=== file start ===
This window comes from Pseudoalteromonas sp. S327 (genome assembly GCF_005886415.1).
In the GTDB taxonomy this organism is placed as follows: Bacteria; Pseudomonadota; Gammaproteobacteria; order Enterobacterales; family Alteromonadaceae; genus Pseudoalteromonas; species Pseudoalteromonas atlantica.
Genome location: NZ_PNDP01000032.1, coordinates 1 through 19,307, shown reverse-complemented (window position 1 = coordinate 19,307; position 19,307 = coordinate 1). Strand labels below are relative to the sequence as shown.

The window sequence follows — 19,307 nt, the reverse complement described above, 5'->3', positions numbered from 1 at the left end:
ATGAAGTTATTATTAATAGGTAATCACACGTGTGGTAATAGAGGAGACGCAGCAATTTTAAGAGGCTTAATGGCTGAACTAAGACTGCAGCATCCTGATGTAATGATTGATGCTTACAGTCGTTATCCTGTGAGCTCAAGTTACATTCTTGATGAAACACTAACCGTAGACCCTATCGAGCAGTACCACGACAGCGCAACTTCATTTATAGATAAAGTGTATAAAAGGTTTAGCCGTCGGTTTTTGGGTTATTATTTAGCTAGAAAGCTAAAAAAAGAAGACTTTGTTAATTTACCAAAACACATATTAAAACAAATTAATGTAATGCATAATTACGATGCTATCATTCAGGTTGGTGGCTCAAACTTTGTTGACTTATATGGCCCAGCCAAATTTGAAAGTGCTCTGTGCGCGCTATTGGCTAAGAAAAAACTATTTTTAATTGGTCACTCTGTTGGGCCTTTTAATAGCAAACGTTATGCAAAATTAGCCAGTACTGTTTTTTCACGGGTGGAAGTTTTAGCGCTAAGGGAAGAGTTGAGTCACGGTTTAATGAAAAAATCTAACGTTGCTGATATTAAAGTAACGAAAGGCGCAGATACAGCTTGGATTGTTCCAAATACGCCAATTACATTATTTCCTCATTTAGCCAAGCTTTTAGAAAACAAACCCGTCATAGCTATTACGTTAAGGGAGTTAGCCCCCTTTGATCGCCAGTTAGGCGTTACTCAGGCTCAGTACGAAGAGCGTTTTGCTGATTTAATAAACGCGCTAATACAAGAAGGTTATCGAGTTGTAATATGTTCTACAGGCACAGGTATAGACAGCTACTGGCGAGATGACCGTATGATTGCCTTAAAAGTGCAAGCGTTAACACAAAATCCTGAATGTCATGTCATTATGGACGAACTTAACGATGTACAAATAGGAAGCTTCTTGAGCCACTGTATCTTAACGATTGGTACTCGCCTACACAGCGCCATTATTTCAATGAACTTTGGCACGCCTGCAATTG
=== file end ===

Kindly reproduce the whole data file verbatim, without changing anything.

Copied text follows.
This window comes from Pseudoalteromonas sp. S327 (genome assembly GCF_005886415.1).
In the GTDB taxonomy this organism is placed as follows: Bacteria; Pseudomonadota; Gammaproteobacteria; order Enterobacterales; family Alteromonadaceae; genus Pseudoalteromonas; species Pseudoalteromonas atlantica.
Genome location: NZ_PNDP01000032.1, coordinates 1 through 19,307, shown reverse-complemented (window position 1 = coordinate 19,307; position 19,307 = coordinate 1). Strand labels below are relative to the sequence as shown.

The window sequence follows — 19,307 nt, the reverse complement described above, 5'->3', positions numbered from 1 at the left end:
ATGAAGTTATTATTAATAGGTAATCACACGTGTGGTAATAGAGGAGACGCAGCAATTTTAAGAGGCTTAATGGCTGAACTAAGACTGCAGCATCCTGATGTAATGATTGATGCTTACAGTCGTTATCCTGTGAGCTCAAGTTACATTCTTGATGAAACACTAACCGTAGACCCTATCGAGCAGTACCACGACAGCGCAACTTCATTTATAGATAAAGTGTATAAAAGGTTTAGCCGTCGGTTTTTGGGTTATTATTTAGCTAGAAAGCTAAAAAAAGAAGACTTTGTTAATTTACCAAAACACATATTAAAACAAATTAATGTAATGCATAATTACGATGCTATCATTCAGGTTGGTGGCTCAAACTTTGTTGACTTATATGGCCCAGCCAAATTTGAAAGTGCTCTGTGCGCGCTATTGGCTAAGAAAAAACTATTTTTAATTGGTCACTCTGTTGGGCCTTTTAATAGCAAACGTTATGCAAAATTAGCCAGTACTGTTTTTTCACGGGTGGAAGTTTTAGCGCTAAGGGAAGAGTTGAGTCACGGTTTAATGAAAAAATCTAACGTTGCTGATATTAAAGTAACGAAAGGCGCAGATACAGCTTGGATTGTTCCAAATACGCCAATTACATTATTTCCTCATTTAGCCAAGCTTTTAGAAAACAAACCCGTCATAGCTATTACGTTAAGGGAGTTAGCCCCCTTTGATCGCCAGTTAGGCGTTACTCAGGCTCAGTACGAAGAGCGTTTTGCTGATTTAATAAACGCGCTAATACAAGAAGGTTATCGAGTTGTAATATGTTCTACAGGCACAGGTATAGACAGCTACTGGCGAGATGACCGTATGATTGCCTTAAAAGTGCAAGCGTTAACACAAAATCCTGAATGTCATGTCATTATGGACGAACTTAACGATGTACAAATAGGAAGCTTCTTGAGCCACTGTATCTTAACGATTGGTACTCGCCTACACAGCGCCATTATTTCAATGAACTTTGGCACGCCTGCAATTG